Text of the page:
Crime costs everyone

It is interesting to note that after months of frustration with having to live with a drug house on their Inglewood street, when shots were fired, only one person dialed 911.

It is interesting to note that after months of frustration with having to live with a drug house on their Inglewood street, when shots were fired, only one person dialed 911.

The spectre of crime gangs infiltrating our neighbourhoods is so commonplace that people are either too afraid to speak against it anymore or are choosing to just look the other way.

We read of gang-related shootings in Vancouver so frequently, and it is repeated that drug houses exist in nearly every neighbourhood so often, that people hardly make note of it anymore. You might wonder if this is the same kind of reaction people have when they are forced to live in a war zone.

In some places, you see people with guns everywhere and you accept them as part of life, only dreading that someday someone might point a gun at you.

But here we still think of gangs, drugs and violence as things that happens outside our circle of experience. Recent events show how dangerously wrong that notion can be.

Drugs, gangs, prostitution, thefts and robberies do not just happen around us and touch us. They are woven into our society and into our economy.

The Fraser Institute recently held a forum in Calgary as a part of their Behind the Spin series. The topic was the costs of crime.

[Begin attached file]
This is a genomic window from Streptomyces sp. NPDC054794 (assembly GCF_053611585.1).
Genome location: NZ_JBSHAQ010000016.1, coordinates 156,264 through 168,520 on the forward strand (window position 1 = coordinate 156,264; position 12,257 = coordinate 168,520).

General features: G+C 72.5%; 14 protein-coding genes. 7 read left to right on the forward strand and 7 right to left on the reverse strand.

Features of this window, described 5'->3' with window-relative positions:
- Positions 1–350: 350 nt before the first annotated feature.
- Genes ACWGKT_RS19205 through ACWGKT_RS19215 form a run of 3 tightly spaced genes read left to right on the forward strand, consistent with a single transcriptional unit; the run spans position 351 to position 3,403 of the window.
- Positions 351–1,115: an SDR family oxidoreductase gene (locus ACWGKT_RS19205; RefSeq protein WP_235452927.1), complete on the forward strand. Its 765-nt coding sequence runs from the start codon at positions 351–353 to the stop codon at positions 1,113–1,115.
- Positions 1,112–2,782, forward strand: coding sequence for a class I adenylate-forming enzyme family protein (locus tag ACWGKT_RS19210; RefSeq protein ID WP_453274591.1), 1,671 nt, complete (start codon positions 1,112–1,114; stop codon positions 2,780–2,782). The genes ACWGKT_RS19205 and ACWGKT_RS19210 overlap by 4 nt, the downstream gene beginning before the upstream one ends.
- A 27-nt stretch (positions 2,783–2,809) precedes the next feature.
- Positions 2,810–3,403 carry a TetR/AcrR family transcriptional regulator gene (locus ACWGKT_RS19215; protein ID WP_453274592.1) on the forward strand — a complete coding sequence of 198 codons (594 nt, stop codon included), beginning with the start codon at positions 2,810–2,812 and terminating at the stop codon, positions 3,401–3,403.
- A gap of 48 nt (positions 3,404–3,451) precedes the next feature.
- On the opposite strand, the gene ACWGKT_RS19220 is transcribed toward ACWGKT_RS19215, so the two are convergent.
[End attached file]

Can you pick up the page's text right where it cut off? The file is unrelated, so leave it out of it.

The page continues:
It must be difficult to tally the cost of crime in Canada, because the most recent figures the Fraser Institute (or a quick Internet search on the topic) could provide came from 1998. Even that study was vague in its conclusions, but the tally was given at between $15 billion and $30 billion a year.

For our purposes here, pinpoint accuracy isn’t needed. Let’s just compare the loss to the economy of gangs, drug houses and other crimes that stem from people needing drugs (and needing money to buy them) at the equivalent of what the federal government is spending to stimulate the economy.

Officially, Canada is committed to spending $40 billion over two years.

It doesn’t matter if you agree with that economic theory; it does matter that you recognize the drug house in your neighbourhood, or the grow-op that everyone knows is there but nobody talks about, produces a financial effect equal to the whole nation’s efforts to help you keep your job.

People who never work, drive nice vehicles, dealing out the window to working stiffs, and those transactions take money out of your pocket.

If writing down licence plates of vehicles outside of a drug house would save your career, would you report them to the police?

If customers knew the neighbours notice who comes and goes outside their houses — and can describe individuals and the vehicles they drive, it puts a chill on crime.

If knowing your neighbours enough to say hi, and care enough to call police if you think someone has broken into their garage, it is striking a blow for the real economy. Can we agree it pays to make the call?

This is our city, not theirs. It is our economy they are wrecking.

Shutting down the trade drug dealers really puts money in your pocket, equal to the cost to you and your family of the federal stimulus program.

Greg Neiman is an Advocate editor.

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